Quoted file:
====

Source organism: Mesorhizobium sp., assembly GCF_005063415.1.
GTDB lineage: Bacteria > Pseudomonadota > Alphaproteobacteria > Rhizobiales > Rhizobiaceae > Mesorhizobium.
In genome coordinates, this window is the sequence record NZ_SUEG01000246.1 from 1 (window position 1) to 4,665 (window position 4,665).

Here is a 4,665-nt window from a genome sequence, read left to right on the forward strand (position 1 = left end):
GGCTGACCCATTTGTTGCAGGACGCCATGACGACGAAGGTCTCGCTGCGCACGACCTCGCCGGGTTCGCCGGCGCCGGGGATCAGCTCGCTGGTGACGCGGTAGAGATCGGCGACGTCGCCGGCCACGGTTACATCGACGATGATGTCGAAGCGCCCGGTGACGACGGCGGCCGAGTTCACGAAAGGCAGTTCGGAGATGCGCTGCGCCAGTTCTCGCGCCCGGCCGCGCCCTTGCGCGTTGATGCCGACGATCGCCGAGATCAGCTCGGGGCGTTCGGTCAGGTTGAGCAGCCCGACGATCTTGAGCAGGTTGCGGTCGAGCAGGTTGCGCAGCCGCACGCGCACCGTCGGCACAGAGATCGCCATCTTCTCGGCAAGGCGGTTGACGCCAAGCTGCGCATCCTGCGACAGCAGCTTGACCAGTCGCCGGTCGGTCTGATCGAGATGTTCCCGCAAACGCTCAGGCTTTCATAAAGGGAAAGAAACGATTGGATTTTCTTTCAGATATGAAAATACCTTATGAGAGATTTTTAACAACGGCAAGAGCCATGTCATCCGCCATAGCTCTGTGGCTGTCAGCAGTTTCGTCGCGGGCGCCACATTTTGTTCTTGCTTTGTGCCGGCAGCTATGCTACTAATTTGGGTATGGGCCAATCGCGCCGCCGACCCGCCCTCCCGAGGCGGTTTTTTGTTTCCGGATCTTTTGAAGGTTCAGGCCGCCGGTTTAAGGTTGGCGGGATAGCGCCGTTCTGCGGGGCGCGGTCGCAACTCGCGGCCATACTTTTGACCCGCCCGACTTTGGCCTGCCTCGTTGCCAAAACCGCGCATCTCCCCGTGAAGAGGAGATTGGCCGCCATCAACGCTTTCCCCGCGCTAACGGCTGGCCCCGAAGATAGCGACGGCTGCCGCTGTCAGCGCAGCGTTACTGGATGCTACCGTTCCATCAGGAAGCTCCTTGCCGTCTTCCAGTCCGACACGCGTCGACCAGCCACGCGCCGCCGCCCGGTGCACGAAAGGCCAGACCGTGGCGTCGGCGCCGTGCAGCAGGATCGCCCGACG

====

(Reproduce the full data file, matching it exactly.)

Source organism: Mesorhizobium sp., assembly GCF_005063415.1.
GTDB lineage: Bacteria > Pseudomonadota > Alphaproteobacteria > Rhizobiales > Rhizobiaceae > Mesorhizobium.
In genome coordinates, this window is the sequence record NZ_SUEG01000246.1 from 1 (window position 1) to 4,665 (window position 4,665).

Here is a 4,665-nt window from a genome sequence, read left to right on the forward strand (position 1 = left end):
GGCTGACCCATTTGTTGCAGGACGCCATGACGACGAAGGTCTCGCTGCGCACGACCTCGCCGGGTTCGCCGGCGCCGGGGATCAGCTCGCTGGTGACGCGGTAGAGATCGGCGACGTCGCCGGCCACGGTTACATCGACGATGATGTCGAAGCGCCCGGTGACGACGGCGGCCGAGTTCACGAAAGGCAGTTCGGAGATGCGCTGCGCCAGTTCTCGCGCCCGGCCGCGCCCTTGCGCGTTGATGCCGACGATCGCCGAGATCAGCTCGGGGCGTTCGGTCAGGTTGAGCAGCCCGACGATCTTGAGCAGGTTGCGGTCGAGCAGGTTGCGCAGCCGCACGCGCACCGTCGGCACAGAGATCGCCATCTTCTCGGCAAGGCGGTTGACGCCAAGCTGCGCATCCTGCGACAGCAGCTTGACCAGTCGCCGGTCGGTCTGATCGAGATGTTCCCGCAAACGCTCAGGCTTTCATAAAGGGAAAGAAACGATTGGATTTTCTTTCAGATATGAAAATACCTTATGAGAGATTTTTAACAACGGCAAGAGCCATGTCATCCGCCATAGCTCTGTGGCTGTCAGCAGTTTCGTCGCGGGCGCCACATTTTGTTCTTGCTTTGTGCCGGCAGCTATGCTACTAATTTGGGTATGGGCCAATCGCGCCGCCGACCCGCCCTCCCGAGGCGGTTTTTTGTTTCCGGATCTTTTGAAGGTTCAGGCCGCCGGTTTAAGGTTGGCGGGATAGCGCCGTTCTGCGGGGCGCGGTCGCAACTCGCGGCCATACTTTTGACCCGCCCGACTTTGGCCTGCCTCGTTGCCAAAACCGCGCATCTCCCCGTGAAGAGGAGATTGGCCGCCATCAACGCTTTCCCCGCGCTAACGGCTGGCCCCGAAGATAGCGACGGCTGCCGCTGTCAGCGCAGCGTTACTGGATGCTACCGTTCCATCAGGAAGCTCCTTGCCGTCTTCCAGTCCGACACGCGTCGACCAGCCACGCGCCGCCGCCCGGTGCACGAAAGGCCAGACCGTGGCGTCGGCGCCGTGCAGCAGGATCGCCCGACG